NCASE Resource Library
The National Center on Afterschool and Summer Enrichment (NCASE) has developed a number of publications, webinars, and other resources on strategies for finding sup
The NCASE Out-of-School Time Professional Development System-Building Toolkit was designed to assist states as they build professional development systems inclusive of school-age providers.
Federal, state, and local agencies are increasing investments and building capacity in emergency preparedness, response, and recovery.
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This database provides information on state laws and regulations applicable to camps. It identifies the governing body, provides license information, notes if a license is required for both day and residential camps, states what type of background checks are needed (e.g., criminal record and sex offender records), and describes requirements about minimum wage and overtime pay.
This fact sheet helps families, caregivers, and teachers recognize common reactions of children, by age group, after experiencing a disaster or traumatic events. It offers tips on how to respond in a helpful way and useful resources.
This brief outlines the protective factors from Strengthening Families.
This booklet provides an overview of laws that support inclusion and how the laws apply to out-of-school-time programs serving youth with disabilities. It helps programs understand how to make accommodations in policies, procedures, and practices to comply with requirements in Section 504 and the Americans with Disabilities Act (ADA).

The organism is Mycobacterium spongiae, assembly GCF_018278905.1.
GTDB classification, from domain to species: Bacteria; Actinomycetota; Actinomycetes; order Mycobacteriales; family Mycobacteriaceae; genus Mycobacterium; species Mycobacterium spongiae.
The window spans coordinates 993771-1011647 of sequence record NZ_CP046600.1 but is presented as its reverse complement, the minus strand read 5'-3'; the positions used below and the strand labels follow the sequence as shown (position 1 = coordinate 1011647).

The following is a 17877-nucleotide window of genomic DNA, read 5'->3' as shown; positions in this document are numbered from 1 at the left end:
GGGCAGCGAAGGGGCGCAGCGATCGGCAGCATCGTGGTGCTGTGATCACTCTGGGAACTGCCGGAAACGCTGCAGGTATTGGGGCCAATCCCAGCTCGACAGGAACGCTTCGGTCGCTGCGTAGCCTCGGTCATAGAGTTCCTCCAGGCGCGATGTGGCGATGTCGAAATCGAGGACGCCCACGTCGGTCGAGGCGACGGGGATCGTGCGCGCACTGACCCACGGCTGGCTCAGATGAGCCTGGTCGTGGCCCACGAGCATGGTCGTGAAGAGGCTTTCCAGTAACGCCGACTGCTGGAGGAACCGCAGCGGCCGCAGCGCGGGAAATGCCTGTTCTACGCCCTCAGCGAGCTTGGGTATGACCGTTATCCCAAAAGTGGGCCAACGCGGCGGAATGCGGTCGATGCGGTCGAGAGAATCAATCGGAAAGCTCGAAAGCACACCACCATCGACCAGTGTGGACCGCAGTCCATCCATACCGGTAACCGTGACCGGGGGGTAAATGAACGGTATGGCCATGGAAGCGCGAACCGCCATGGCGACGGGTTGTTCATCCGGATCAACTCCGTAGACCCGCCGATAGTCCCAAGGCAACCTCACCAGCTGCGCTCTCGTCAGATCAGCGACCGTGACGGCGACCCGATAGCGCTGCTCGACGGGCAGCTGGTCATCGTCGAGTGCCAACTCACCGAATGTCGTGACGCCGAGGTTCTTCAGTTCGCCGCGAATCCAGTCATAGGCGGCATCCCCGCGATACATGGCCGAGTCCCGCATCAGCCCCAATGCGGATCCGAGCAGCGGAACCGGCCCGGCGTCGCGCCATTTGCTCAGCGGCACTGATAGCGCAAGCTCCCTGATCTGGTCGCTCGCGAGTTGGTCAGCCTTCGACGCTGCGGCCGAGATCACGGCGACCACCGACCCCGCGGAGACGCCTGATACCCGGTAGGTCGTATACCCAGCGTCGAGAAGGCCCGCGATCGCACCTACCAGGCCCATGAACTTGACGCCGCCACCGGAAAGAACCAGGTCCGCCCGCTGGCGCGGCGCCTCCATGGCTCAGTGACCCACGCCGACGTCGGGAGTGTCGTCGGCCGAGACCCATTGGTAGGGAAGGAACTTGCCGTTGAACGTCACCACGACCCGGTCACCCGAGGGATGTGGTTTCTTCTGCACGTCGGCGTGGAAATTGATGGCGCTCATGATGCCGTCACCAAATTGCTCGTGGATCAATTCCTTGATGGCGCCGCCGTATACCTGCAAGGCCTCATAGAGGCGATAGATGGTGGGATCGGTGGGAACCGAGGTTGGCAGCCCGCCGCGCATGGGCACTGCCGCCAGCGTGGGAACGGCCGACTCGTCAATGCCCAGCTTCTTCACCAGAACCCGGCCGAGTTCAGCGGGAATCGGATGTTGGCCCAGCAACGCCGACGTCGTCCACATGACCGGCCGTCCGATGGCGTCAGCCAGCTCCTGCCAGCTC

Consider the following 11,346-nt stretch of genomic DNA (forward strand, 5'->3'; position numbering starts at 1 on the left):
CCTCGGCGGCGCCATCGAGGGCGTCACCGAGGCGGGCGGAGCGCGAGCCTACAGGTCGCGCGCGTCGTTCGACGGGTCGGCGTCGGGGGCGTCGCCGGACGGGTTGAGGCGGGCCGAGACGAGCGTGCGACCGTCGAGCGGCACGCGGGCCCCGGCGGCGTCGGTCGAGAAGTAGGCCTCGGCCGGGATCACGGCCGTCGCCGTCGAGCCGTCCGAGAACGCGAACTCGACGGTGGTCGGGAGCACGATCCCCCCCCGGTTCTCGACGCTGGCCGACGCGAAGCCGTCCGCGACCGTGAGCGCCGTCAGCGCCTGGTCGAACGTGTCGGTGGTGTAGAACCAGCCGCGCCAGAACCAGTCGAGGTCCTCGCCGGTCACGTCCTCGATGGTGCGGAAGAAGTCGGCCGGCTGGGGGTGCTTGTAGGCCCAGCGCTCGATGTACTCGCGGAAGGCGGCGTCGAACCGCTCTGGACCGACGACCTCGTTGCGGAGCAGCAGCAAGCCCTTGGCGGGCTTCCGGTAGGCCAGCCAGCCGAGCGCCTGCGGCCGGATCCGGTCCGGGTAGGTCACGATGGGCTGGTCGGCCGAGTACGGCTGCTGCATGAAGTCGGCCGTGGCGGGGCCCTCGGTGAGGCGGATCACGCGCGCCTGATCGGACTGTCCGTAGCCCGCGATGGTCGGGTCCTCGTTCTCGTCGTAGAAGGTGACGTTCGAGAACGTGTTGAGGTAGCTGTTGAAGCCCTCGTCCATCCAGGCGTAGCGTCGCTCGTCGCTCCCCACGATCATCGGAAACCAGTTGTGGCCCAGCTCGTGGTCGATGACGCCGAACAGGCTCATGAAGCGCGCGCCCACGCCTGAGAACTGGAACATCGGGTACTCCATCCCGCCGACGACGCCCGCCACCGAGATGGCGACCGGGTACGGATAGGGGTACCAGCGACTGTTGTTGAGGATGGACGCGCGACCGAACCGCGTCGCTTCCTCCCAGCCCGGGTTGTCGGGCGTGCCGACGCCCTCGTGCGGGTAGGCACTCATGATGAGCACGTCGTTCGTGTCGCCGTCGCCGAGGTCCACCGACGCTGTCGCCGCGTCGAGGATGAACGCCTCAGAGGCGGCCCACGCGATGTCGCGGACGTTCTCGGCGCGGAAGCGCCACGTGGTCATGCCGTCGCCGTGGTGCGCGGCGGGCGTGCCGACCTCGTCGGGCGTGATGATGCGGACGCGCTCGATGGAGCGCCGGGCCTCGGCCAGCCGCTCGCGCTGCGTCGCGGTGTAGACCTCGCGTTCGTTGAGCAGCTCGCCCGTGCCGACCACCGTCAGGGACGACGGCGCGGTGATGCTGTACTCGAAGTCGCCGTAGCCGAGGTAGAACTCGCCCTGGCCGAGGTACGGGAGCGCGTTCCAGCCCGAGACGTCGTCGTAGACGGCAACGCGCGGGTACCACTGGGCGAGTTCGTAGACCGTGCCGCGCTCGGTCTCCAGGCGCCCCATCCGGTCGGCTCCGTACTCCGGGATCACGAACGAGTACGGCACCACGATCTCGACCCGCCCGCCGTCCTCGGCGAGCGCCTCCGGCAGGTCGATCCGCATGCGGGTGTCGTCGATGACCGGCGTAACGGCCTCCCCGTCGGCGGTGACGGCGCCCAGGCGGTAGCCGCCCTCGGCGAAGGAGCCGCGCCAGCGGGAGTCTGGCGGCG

This checklist offers a way for programs to assess how well they are doing at creating and maintaining a fully inclusive program.
This white paper explores three trends for implementing competency-based learning in afterschool programs as a strategy for helping students become college and career ready. It highlights six programs in different states that are working to define competencies, and offer badges and course credit as a means of translating and validating those key skills for college and future employers.
The Child Care and Development Fund (CCDF) is the largest national child care subsidy program used to support low-income families, yet these subsidies are only one part of the funding picture. In fact, more than 100 federal funding sources can be used to support out-of-school time care. Families and programs often rely on a variety of different public and private funds to make ends meet.
The School-Age Consumer Education toolkit shares consumer education information, including state examples and resources, on the physical, social, and emotional health and development of school-age children and engagement efforts with their parents and families.
On October 18, 2018 the National Center on Afterschool and Summer Enrichment (NCASE) facilitated a webinar focused on exploring ways to improve the quality and supply of family child care for school-age children. During active engagement and sharing, participants had the opportunity to: review data on Family Child Care (FCC) and what FCC providers in a focus group identified as strategies
On September 20, 2018, NCASE facilitated a webinar where participants learned from the experiences of states and programs that have combined different funding sources to support programming. The event included discussion of the benefits and challenges of combining funds, a review of different methods and possible funding sources that support quality out-of-school time (OST) care, and pres